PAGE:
Search results ({{ }}):

Remaining "An Addict in Recovery"

GYE Corp. Tuesday, 03 April 2012

One of the most frequent causes of failure at actually getting better - is forgetting. It would be quite natural for me to consider myself "fixed up" as soon as I turn my back on the first temptation! "It's been three days - I feel better!! I am better!" You'd think that after a year of not screwing up, all of us would just figure we are OK. In fact, the overwhelming majority of people I have met in recovery rooms over the years use a "revolving door" approach for a while, and then finally disappear. Strangely, the "last gasp" is often when they start giving advice to others in meetings, instead of sharing. I guess it's because they figure they are all better now. They also start to use "you" a lot when sharing, rather than frankly opening up about themselves directly.

Fortunately though, some do not. They retain faith - and it really is exactly that; "faith" - that they are not OK yet. This means, that no matter how long Hashem has helped me be sober:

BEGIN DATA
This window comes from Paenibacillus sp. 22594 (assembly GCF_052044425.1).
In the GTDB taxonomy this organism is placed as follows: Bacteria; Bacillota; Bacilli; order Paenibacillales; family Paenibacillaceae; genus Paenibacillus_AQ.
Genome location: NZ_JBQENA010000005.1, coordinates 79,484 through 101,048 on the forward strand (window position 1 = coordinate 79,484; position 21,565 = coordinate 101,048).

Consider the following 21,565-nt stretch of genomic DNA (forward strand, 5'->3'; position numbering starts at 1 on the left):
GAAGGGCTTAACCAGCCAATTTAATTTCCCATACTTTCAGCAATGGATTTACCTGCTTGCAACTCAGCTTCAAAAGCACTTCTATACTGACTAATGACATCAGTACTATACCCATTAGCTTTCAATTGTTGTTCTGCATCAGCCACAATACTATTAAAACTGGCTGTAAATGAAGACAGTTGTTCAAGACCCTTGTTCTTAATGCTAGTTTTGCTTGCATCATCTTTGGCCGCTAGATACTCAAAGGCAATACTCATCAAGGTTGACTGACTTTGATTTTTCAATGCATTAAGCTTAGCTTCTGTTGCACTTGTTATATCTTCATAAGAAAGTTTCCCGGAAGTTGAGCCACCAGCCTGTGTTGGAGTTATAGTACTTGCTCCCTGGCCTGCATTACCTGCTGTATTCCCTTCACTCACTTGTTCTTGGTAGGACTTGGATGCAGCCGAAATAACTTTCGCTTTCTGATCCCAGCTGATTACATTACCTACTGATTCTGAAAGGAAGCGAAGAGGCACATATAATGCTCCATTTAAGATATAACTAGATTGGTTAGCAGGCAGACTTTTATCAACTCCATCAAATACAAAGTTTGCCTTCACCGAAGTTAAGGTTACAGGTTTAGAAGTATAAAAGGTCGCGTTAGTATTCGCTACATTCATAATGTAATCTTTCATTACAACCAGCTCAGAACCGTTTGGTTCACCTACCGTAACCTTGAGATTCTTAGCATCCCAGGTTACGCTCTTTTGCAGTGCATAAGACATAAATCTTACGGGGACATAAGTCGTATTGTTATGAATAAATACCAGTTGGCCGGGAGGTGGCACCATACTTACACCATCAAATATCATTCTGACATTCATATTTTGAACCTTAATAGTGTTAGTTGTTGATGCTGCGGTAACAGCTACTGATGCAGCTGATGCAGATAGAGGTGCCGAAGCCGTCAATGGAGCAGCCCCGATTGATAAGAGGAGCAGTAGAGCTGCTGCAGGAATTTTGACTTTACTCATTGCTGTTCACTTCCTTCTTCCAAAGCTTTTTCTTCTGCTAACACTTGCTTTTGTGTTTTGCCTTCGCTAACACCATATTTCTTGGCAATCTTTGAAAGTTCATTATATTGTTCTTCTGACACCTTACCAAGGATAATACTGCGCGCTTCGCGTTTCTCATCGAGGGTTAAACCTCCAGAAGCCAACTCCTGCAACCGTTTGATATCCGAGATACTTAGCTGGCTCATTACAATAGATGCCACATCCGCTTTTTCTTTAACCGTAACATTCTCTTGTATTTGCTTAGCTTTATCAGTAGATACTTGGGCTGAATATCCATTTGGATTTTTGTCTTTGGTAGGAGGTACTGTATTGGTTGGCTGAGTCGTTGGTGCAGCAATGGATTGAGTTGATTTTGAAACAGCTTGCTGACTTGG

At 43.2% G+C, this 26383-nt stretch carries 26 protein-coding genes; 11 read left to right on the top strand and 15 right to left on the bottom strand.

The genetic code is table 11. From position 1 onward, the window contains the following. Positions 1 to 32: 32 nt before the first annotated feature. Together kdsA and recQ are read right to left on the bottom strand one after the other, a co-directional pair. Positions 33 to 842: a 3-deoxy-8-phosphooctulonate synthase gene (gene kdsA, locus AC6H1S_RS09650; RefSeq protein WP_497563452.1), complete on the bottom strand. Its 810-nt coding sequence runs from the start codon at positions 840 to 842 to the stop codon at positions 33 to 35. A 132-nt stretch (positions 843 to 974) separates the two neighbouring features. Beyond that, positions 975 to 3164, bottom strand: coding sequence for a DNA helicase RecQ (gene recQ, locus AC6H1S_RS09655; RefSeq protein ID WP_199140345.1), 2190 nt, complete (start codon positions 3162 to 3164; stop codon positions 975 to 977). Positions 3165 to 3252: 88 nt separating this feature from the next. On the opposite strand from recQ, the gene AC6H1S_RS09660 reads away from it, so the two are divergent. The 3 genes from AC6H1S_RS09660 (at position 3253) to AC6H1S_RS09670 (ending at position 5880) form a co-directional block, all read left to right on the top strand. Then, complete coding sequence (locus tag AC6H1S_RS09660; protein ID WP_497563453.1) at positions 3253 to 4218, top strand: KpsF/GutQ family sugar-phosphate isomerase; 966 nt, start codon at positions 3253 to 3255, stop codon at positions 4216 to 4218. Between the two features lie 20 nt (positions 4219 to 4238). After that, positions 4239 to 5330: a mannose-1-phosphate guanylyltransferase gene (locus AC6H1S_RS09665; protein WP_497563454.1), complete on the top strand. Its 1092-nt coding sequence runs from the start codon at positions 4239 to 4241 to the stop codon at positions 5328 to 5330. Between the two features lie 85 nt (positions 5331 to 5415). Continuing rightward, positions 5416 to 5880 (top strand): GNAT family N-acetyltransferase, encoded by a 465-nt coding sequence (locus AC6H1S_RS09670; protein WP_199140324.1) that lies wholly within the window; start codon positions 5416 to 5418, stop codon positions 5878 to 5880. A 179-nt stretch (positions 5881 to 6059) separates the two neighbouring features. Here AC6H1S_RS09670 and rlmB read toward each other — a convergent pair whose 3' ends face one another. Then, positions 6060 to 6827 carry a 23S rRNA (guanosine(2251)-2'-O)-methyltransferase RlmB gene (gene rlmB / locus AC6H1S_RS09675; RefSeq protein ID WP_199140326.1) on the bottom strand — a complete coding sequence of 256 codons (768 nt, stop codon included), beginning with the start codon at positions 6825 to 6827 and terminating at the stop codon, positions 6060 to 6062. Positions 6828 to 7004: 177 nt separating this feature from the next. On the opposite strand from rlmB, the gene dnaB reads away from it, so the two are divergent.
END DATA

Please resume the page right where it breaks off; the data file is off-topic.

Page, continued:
• I still cannot expect to act in the same ways I did before (when addicted) and expect to remain sane/healthy.
  • I cannot use lusting behaviors and remain in control of them (or myself).
  • And I cannot lie my head off and stay sane in every (or any) other respect,
  • etc...

In order to actually keep getting better, I need to stay "an addict in recovery". When I share with others, I try to say things like: "when I lose my temper/lie/act out, etc... I do XYZ."

I can't talk like I am all better, lest I actually begin to believe it.

Yes, it sometimes makes others think that I am still doing that stuff, and that I am still just as sick. Too bad. The Gemara puts it most beautifully in the story of Rav Amram (see Chizuk e-mail #275 on this page): "Better I should appear a fool in the eyes of my fellow man for a short time (like a lifetime, for example) than be a fool in the eyes of the Almighty forever".

Hatzlacha and stay in touch,